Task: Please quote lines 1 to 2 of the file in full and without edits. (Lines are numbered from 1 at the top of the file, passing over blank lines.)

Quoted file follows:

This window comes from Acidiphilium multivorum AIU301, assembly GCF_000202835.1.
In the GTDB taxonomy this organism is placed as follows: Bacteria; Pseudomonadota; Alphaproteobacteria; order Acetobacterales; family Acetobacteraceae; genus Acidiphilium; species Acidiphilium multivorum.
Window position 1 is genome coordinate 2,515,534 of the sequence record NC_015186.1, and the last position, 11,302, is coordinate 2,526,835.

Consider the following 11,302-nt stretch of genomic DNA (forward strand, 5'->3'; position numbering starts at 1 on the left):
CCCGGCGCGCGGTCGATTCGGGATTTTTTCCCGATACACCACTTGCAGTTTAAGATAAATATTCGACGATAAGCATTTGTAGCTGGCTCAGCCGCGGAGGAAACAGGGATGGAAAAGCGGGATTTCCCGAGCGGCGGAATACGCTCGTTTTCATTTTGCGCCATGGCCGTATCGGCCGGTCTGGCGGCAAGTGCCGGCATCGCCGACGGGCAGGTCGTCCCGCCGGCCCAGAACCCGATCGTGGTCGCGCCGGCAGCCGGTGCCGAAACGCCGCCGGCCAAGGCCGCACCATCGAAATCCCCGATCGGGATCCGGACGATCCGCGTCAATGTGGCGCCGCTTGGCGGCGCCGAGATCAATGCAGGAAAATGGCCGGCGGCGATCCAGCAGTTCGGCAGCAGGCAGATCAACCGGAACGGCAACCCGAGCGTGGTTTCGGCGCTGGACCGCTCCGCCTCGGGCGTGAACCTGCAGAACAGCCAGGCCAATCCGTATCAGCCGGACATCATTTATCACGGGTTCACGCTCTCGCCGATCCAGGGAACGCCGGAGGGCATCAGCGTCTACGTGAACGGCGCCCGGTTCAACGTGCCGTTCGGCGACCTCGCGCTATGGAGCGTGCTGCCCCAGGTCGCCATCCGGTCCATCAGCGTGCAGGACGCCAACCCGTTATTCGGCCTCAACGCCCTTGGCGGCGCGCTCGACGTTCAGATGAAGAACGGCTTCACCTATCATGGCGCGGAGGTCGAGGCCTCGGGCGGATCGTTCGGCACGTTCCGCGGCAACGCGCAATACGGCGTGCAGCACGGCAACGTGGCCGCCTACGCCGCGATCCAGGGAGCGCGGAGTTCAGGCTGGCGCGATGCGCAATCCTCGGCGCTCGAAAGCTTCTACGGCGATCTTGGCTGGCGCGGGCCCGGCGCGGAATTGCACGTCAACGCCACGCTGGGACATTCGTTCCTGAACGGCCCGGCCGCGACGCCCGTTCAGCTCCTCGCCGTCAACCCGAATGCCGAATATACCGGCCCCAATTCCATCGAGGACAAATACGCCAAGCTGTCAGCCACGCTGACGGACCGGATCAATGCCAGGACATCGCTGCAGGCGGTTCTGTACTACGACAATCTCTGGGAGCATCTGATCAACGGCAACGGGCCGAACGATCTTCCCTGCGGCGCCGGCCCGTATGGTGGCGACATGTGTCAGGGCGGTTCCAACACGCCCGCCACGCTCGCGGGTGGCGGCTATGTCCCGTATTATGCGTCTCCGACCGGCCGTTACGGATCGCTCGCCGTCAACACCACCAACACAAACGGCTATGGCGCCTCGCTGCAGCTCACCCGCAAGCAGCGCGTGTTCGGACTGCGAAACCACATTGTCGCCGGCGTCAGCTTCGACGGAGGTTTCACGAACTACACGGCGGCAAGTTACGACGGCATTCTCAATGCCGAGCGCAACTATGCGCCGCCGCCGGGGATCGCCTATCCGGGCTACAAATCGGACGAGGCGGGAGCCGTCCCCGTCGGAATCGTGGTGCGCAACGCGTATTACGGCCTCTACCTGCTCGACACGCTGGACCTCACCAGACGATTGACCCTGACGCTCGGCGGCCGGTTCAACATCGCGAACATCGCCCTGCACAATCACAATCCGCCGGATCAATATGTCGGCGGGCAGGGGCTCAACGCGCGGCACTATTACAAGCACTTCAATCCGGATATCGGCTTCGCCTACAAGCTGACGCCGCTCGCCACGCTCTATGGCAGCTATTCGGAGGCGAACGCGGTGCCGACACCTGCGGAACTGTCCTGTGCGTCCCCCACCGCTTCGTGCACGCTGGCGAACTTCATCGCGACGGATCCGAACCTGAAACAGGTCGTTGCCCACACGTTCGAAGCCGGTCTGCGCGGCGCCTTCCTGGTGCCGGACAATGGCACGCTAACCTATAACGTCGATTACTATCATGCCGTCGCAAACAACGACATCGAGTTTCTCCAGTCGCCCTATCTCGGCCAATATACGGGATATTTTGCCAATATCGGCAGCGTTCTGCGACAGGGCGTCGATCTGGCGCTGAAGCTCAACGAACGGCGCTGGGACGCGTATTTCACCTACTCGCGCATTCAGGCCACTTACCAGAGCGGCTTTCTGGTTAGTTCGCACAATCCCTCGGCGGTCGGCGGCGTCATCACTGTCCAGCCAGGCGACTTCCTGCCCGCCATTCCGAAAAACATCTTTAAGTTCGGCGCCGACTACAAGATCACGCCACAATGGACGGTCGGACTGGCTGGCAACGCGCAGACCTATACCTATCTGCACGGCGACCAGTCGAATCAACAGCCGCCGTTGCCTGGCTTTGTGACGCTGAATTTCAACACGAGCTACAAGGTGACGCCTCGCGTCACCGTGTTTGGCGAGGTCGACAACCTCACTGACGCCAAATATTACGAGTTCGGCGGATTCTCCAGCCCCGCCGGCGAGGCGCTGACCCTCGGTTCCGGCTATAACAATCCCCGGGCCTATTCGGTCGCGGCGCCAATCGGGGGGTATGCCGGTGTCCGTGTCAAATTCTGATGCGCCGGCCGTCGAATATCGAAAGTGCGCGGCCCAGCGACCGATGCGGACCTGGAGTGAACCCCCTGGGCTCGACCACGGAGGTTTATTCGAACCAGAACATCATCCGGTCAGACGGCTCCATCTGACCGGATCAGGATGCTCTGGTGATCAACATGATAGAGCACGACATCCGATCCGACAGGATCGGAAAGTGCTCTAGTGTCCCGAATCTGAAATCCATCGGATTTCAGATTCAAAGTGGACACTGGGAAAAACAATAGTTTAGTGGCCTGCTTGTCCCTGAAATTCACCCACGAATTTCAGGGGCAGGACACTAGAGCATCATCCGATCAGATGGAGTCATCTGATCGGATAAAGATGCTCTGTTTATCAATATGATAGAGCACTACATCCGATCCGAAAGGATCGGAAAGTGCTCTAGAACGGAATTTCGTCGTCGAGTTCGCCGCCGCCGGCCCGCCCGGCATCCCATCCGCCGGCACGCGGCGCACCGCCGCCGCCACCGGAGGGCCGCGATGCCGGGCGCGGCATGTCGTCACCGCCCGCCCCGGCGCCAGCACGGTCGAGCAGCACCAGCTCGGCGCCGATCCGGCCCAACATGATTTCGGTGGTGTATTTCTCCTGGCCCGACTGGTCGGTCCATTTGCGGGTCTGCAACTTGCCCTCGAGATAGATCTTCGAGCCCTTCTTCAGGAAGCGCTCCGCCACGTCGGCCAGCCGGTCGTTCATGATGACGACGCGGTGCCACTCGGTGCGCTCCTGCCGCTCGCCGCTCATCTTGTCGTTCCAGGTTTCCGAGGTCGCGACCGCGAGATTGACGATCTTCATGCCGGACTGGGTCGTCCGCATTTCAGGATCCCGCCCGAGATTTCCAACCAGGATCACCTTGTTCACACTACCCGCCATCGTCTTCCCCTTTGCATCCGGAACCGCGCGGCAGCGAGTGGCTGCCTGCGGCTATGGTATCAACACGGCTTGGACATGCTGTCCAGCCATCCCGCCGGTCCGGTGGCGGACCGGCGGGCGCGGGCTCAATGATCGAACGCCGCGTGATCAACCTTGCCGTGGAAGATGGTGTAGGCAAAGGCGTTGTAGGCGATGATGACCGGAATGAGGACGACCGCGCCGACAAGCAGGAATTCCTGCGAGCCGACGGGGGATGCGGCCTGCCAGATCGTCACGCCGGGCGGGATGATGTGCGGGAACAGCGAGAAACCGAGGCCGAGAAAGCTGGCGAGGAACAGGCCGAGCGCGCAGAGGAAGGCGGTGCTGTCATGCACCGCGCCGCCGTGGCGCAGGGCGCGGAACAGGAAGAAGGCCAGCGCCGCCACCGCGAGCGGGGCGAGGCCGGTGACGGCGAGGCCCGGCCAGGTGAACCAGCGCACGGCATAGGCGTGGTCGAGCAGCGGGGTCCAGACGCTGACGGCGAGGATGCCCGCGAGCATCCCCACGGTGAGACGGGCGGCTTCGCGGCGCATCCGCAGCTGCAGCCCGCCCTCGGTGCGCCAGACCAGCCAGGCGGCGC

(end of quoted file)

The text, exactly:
This window comes from Acidiphilium multivorum AIU301, assembly GCF_000202835.1.
In the GTDB taxonomy this organism is placed as follows: Bacteria; Pseudomonadota; Alphaproteobacteria; order Acetobacterales; family Acetobacteraceae; genus Acidiphilium; species Acidiphilium multivorum.